Is The Fast Food Industry Too Bloated To Disrupt?
It’s the age of disruption. Fintech and cryptocurrencies are equally galvanising and polarising the financial sector, while Netflix has made it almost impossible to not binge through dramas in a way that can only be described as “unsociable”.
So, what about the food industry? Where is the disruption there?
“Deliveroo” and “Just Eat” are the obvious answers, but while they have clearly exploded, they haven’t changed one integral element:
I interviewed Dhiren Master, Founder and CEO fast food startup, Firebrand Fresh. We talked about his healthy, ethical and sustainable concept, his hard fought battle, and the sad truth that the fast food industry is simply too bloated to disrupt.
First up, what is your new fast food concept.
I love food over charcoal: it’s super tasty, healthy and quick. The trick of bringing those three USPs to market was to make cooking over charcoal idiot-proof. Obviously there’s a health hazard with flames and smoke. So I opened a development kitchen in North West London, and used my degree in engineering to build a fully automated charcoal oven.
Hold On, fully automated?
Yep — just flick a switch and an automated arm pours fresh charcoal into a completely sealed enclosure. The fire lights up and the temperature gets very hot, very quickly—but safely—and the spear of chicken or whatever else slides inside. The oven’s patent is still pending.
And what is it about your chicken (or whatever else) that makes it so “revolutionary” in the fast-food arena?
First, this chicken takes 6 minutes to cook. Not only is it fast, it’s nutritious too. The two methods employed by traditional fast food chains to get their “food” out so quick is by deep frying it — meaning lots of rank oil — or by using processed foods: packed with preservatives, salt and E numbers. Both methods are extremely unhealthy.
Second, our food is fresh. We achieve that by implementing tech into the customer experience. So when you decide that your going to eat with us, you tap our app and order. We can see from the integrated maps how far away you are and your estimated time of arrival. We start the cooking when you’re 6 minutes away, meaning you get freshly cooked, healthy food on arrival. In the same 6 minutes we prepare the sides and salad.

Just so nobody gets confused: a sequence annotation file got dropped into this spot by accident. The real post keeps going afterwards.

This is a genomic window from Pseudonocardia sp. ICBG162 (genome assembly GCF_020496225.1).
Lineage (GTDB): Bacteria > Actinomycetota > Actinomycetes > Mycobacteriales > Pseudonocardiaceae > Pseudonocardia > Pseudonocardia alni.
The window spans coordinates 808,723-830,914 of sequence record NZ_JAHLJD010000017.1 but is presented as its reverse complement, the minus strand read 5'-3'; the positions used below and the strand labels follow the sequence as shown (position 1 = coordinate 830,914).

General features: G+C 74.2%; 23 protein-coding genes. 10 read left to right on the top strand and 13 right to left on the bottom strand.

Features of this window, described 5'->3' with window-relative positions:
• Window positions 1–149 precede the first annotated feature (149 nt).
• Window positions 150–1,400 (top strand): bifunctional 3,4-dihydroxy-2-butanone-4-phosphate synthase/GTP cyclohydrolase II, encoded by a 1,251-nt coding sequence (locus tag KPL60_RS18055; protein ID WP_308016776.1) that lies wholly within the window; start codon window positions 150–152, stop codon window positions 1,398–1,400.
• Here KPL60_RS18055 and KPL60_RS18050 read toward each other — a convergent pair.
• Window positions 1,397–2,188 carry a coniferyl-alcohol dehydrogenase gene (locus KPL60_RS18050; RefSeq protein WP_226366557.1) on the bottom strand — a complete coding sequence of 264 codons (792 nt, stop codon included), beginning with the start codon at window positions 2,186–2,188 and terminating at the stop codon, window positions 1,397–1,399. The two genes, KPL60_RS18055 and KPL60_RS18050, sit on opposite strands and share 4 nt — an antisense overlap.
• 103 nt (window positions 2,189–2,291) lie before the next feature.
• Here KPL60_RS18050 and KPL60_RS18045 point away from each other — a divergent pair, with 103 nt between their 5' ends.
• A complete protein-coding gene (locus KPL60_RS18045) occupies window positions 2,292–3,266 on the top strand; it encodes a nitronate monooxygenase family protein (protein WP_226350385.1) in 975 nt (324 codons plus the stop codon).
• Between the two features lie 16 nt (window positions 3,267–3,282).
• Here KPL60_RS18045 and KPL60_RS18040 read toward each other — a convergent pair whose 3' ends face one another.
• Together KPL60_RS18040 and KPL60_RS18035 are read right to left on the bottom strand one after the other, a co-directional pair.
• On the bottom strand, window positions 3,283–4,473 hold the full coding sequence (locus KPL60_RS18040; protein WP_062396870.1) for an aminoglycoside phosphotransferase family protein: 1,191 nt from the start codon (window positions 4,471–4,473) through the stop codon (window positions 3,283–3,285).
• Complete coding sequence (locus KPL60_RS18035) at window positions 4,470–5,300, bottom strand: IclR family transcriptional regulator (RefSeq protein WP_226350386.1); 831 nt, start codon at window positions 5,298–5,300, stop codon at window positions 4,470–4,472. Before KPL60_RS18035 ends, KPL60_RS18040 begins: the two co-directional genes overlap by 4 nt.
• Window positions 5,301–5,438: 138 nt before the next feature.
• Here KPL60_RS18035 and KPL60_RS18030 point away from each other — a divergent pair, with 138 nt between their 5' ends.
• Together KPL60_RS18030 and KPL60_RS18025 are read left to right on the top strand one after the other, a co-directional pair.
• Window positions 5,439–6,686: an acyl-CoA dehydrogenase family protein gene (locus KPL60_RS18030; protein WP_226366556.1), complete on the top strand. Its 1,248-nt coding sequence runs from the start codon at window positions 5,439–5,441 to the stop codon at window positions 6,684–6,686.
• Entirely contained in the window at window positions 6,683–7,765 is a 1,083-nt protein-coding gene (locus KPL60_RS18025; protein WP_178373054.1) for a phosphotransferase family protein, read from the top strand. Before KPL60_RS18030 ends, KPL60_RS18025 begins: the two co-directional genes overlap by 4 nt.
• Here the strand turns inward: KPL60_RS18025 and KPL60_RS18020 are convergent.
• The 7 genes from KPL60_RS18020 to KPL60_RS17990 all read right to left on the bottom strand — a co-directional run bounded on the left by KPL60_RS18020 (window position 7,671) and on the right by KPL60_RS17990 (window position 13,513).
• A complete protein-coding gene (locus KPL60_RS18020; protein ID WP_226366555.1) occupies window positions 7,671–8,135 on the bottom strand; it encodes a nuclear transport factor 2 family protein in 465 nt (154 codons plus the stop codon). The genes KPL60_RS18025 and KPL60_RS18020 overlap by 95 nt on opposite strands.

It begs the question, how do Maccy D’s and KFC getaway with burgers and fries sitting for ages on a hot plate?
Indeed, the traditional fast food industry has been remarkably robust in it’s decisions not to change its processes. In truth, it hasn’t changed since the 1980s.
OK your food philosophy sounds genuine, what else is going on there?
Well, my intention was for Firebrand Fresh to be a social movement: a movement for change.
I have developed a business model that gives shares to managers and makes working in a fast food joint actually worthwhile and exciting.
I educate people through my marketing. Nutritional content of every dish is clearly viewable and when multiple items are combined (say, main, side and drink) the carbs, fats and calories were calculated, so people can make a more informed decision about their food choices.
I use packaging that was completed sustainable, including compostable cutlery.
Wow, this is an impressive project. So what happened?
We were unlucky. Despite being a finalist for the London food and drink business of year (Jan 2018), and receiving 100% (90/90) 5 star reviews on our social media pages, the bottom fell out of the UK restaurant industry.
Five years ago when the food industry was booming, every man and his dog was investing in new restaurants and food concepts: street food trucks etc. Many of those investors are now regretting those rash decisions. Smallish brands (eg: Byron Burger and Wahaca) expanded nationwide, while longer-established eateries such as Carluccio’s and Nando’s — who’s hot sauce is not fresh or healthy at all! — cannibalised the food market for the little guys.
Then came Deliveroo and Just Eat…
Exactly. And the whole foodworld rhetoric was that tech has reinvigorated the UK food scene. When in fact these app and delivery services have a stranglehold on independent businesses.
These apps simply eating up the profits of the actual kitchens who make the food we eat. They are wildly successful, yet they haven’t increased the size of the pie at all. Rather, they gobble up 16.5% of restaurants’ sales.
Additionally, they have made it very hard for small and new businesses to drive traffic to their own website. People search and order their food through the Deliveroo app, not a restaurant’s websites or social media.
Since, the market has bombed.
And the hope for a healthy revolution in fast food has gone?
Well, for now. There’s no investment in it at the moment. At least, not for startups who are concerned with the nations’ health, plastic straws clogging up our oceans, and corporations running the world.
Oh man, it’s a sad story.
It’s not over yet.
Craig writes for Calcey Technologies, a boutique software product engineering agency with roots in the Silicon Valley, that lends its software development muscle to start-ups and scale-ups around the world.
Calcey initially helped Dhiren brainstorm the full technology roadmap for the business via an in-person workshop in London and developed Firebrand Fresh’’s delivery and order management apps. We are to be proud a part of Firebrand Fresh’s story, especially as the concept had the scope to scale exponentially and truly disrupt a critically important part of our everyday lives.
Calcey’s team of 100+ engineers, based at its development centre in Sri Lanka, serve multiple startups in London and are keen to engage with more. Calcey’s clients also use it as an R&D centre to productize new ideas such as FBF and improve time to market. Calcey’s client portfolio includes well known names such as PayPal and Stanford University as well as exciting startups in London such as Nutrifix.